For example some items such as a simple can of soup may show a sodium content of 500 mg but that sodium content is based only on a serving size of ½ cup. When was the last time that you only ate only ½ cup of soup?
Most will consume double to triple the listed serving size so that large bowl of soup becomes equals to two cups or 2000 mg of sodium in just one meal. This is before the crackers or a drink. Even tap water ran through water softener will contain sodium and did you know one soft drink can contain between 45- 50 mg of sodium?
Just for breakfast a bowl of dry cereal may contain 200 mg of sodium based on only a one cup serving size. Most will easily eat double that serving plus use one cup of low fat milk adds another 150 mg of sodium. To top it off, add another 10 mg of sodium just in the coffee creamer for each cup of coffee.
2 grams (gm) of sodium is equivalent to 2000 milligrams (mg), one teaspoon of salt equals 2300 mg. Considering a serving of canned soup or one serving of a frozen prepared meat dish can contain as much as 400- 1200 milligrams of sodium. Living on 600 mg of sodium per meal becomes a real challenge. One slice of bread contains 115- 150 mg of sodium so two slices can equal up to 300 mg and that’s before adding anything in the middle to make a sandwich.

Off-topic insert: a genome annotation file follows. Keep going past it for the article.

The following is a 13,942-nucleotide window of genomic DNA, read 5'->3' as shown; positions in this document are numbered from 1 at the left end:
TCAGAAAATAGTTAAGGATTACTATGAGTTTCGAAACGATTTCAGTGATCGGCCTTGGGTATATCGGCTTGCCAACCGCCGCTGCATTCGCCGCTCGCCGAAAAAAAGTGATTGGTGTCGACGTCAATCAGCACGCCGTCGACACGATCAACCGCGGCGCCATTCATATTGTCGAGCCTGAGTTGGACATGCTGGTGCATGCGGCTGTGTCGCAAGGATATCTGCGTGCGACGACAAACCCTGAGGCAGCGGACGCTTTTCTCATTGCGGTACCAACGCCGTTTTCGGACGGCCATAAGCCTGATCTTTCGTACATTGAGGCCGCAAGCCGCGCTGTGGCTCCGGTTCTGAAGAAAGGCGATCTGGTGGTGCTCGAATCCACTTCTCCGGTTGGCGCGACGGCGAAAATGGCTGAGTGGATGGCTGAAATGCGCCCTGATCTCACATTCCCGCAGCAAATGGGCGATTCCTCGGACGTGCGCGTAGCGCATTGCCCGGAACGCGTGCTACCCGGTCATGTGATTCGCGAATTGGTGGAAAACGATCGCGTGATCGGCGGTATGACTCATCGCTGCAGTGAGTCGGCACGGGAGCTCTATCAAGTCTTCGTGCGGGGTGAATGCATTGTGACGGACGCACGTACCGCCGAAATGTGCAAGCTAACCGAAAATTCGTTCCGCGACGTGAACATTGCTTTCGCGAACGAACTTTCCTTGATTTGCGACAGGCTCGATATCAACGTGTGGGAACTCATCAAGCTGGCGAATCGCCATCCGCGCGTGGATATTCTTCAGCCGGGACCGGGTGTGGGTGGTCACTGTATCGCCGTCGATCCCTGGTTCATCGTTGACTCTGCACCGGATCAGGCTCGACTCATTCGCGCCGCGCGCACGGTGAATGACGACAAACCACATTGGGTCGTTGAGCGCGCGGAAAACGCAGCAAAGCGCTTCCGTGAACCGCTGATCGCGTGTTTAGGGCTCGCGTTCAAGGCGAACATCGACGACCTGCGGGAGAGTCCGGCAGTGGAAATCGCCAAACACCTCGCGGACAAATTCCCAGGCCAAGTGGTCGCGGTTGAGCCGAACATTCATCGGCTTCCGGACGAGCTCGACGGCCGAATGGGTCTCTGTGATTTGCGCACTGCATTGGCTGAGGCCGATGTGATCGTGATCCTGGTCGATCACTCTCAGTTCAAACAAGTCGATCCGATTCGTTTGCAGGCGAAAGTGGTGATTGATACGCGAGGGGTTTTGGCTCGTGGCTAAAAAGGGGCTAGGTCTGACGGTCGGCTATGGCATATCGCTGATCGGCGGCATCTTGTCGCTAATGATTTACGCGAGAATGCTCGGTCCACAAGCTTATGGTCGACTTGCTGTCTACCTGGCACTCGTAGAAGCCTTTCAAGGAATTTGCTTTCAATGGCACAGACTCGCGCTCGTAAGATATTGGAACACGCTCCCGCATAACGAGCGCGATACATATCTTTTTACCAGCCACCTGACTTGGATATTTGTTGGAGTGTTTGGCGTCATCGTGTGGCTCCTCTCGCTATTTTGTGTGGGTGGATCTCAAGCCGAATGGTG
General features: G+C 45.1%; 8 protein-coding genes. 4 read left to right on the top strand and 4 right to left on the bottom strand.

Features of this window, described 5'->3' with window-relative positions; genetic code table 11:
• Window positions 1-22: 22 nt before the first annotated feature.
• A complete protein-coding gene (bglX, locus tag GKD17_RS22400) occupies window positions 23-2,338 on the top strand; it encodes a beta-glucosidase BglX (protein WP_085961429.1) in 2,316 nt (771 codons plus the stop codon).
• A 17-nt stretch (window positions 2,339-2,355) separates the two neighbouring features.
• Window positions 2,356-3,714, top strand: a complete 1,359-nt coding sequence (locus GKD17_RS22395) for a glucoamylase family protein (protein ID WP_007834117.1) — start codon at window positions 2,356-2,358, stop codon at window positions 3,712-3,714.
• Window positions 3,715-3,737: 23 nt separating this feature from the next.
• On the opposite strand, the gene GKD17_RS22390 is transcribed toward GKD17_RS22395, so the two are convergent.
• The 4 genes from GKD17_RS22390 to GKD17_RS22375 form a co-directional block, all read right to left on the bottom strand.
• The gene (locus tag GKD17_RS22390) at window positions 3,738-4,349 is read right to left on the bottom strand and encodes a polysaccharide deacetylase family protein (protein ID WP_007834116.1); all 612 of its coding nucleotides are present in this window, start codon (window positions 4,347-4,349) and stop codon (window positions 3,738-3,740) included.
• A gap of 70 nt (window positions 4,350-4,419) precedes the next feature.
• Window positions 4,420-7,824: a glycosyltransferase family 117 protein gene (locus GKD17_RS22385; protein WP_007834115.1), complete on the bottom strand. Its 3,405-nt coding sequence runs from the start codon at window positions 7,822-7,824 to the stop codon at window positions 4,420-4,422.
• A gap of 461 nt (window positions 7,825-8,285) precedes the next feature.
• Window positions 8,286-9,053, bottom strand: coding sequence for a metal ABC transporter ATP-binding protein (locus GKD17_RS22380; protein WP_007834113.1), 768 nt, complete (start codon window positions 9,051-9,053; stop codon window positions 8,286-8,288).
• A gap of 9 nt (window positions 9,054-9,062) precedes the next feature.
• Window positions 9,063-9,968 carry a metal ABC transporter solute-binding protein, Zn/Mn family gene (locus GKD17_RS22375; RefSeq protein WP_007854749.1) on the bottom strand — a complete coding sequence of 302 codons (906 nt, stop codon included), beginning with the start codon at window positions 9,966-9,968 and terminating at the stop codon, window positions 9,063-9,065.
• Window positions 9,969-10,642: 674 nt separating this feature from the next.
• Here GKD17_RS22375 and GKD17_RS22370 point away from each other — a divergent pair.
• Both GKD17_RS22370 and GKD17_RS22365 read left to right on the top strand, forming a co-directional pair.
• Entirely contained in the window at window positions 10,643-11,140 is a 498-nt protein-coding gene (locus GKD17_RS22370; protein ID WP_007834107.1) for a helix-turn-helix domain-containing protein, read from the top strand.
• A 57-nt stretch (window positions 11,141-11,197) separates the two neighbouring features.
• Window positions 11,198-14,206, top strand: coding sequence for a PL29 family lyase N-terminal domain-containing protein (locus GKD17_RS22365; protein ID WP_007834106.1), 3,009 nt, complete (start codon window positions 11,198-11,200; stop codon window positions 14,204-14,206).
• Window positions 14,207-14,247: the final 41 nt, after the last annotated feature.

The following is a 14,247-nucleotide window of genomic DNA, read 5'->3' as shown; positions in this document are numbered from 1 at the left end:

A standard size hamburger bun can contain 250 mg without the beef. Many purchase the lager buns. Add another 140 mg with three dill pickles, then another 150 mg with some mustard and ketchup and you are maxed out without adding any seasoning on the burger.
Now why is it that the serving size on pickles is 8 and on the other items they so much undersized the portions, really who eats 8 pickles slices on a burger?
What is really is crazy is that the actual recommended sodium intake is only 2.3 gm 2400 mg and for those over 51 the recommended daily sodium intake level drops to 1500 mg.
So I’m still consuming more than the recommended sodium intake based on my age for a person without any health problems. Tell that to a Type A personality as you are in their way trying to frantically read all the labels in the supermarket to find something that can eat. Add the electric scooter because you’re unable to walk due to just being released from the hospital and well, people are just not very sympathetic or nice when it comes to dealing with your diet restrictions. Note: to self never do that again just before a big Holiday.
No wonder our health care system is so overwhelmed with patients who have conditions probably directly attributed to a long history of high sodium consumption.